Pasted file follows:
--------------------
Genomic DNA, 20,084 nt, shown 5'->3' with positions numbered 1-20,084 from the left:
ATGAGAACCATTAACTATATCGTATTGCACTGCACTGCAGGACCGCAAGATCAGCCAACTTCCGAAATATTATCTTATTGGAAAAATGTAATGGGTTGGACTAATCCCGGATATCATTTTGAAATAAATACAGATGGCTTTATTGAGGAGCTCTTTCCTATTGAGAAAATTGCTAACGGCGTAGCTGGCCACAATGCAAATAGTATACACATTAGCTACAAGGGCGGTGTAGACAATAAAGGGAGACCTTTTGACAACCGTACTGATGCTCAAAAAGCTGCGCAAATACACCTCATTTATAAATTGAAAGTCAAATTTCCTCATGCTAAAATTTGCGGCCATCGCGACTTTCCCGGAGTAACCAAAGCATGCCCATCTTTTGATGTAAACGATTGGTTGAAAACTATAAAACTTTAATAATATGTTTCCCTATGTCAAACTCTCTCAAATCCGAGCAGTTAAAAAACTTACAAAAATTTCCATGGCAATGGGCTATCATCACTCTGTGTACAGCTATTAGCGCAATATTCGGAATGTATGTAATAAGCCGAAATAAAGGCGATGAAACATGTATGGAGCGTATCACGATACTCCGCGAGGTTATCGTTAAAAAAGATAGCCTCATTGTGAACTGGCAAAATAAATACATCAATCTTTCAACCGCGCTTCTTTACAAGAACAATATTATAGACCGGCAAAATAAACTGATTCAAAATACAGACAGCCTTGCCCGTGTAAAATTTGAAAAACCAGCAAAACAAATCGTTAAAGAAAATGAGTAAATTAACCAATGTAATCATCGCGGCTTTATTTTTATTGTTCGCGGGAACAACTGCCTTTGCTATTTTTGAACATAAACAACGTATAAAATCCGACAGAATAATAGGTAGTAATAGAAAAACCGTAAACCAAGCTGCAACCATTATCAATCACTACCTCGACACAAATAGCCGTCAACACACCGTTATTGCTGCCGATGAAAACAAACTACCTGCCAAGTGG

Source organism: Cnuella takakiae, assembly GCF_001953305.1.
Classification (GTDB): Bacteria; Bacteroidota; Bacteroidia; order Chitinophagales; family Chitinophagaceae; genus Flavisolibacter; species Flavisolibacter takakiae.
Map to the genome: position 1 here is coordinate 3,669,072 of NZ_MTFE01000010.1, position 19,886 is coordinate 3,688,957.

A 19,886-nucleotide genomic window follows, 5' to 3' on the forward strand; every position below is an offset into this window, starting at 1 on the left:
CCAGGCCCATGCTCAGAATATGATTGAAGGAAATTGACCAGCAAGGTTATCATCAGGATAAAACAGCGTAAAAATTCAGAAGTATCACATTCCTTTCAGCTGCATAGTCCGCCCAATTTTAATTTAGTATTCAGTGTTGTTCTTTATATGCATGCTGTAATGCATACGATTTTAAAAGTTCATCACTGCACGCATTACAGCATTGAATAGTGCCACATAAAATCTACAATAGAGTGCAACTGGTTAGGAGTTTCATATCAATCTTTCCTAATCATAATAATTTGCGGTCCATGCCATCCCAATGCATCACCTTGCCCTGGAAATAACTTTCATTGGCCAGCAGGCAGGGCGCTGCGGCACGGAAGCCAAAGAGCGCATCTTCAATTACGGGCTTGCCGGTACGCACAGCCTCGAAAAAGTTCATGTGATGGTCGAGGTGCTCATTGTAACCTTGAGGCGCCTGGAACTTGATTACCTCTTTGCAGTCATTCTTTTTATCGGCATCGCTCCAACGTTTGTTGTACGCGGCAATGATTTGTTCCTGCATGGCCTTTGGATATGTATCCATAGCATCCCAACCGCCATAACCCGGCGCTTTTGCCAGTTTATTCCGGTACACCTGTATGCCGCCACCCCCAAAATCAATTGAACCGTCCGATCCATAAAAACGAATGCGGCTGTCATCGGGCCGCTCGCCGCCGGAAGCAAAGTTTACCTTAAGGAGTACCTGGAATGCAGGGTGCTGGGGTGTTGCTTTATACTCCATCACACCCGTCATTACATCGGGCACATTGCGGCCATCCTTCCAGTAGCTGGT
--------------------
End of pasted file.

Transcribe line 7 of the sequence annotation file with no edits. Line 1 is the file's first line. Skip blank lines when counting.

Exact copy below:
CCAGGCCCATGCTCAGAATATGATTGAAGGAAATTGACCAGCAAGGTTATCATCAGGATAAAACAGCGTAAAAATTCAGAAGTATCACATTCCTTTCAGCTGCATAGTCCGCCCAATTTTAATTTAGTATTCAGTGTTGTTCTTTATATGCATGCTGTAATGCATACGATTTTAAAAGTTCATCACTGCACGCATTACAGCATTGAATAGTGCCACATAAAATCTACAATAGAGTGCAACTGGTTAGGAGTTTCATATCAATCTTTCCTAATCATAATAATTTGCGGTCCATGCCATCCCAATGCATCACCTTGCCCTGGAAATAACTTTCATTGGCCAGCAGGCAGGGCGCTGCGGCACGGAAGCCAAAGAGCGCATCTTCAATTACGGGCTTGCCGGTACGCACAGCCTCGAAAAAGTTCATGTGATGGTCGAGGTGCTCATTGTAACCTTGAGGCGCCTGGAACTTGATTACCTCTTTGCAGTCATTCTTTTTATCGGCATCGCTCCAACGTTTGTTGTACGCGGCAATGATTTGTTCCTGCATGGCCTTTGGATATGTATCCATAGCATCCCAACCGCCATAACCCGGCGCTTTTGCCAGTTTATTCCGGTACACCTGTATGCCGCCACCCCCAAAATCAATTGAACCGTCCGATCCATAAAAACGAATGCGGCTGTCATCGGGCCGCTCGCCGCCGGAAGCAAAGTTTACCTTAAGGAGTACCTGGAATGCAGGGTGCTGGGGTGTTGCTTTATACTCCATCACACCCGTCATTACATCGGGCACATTGCGGCCATCCTTCCAGTAGCTGGT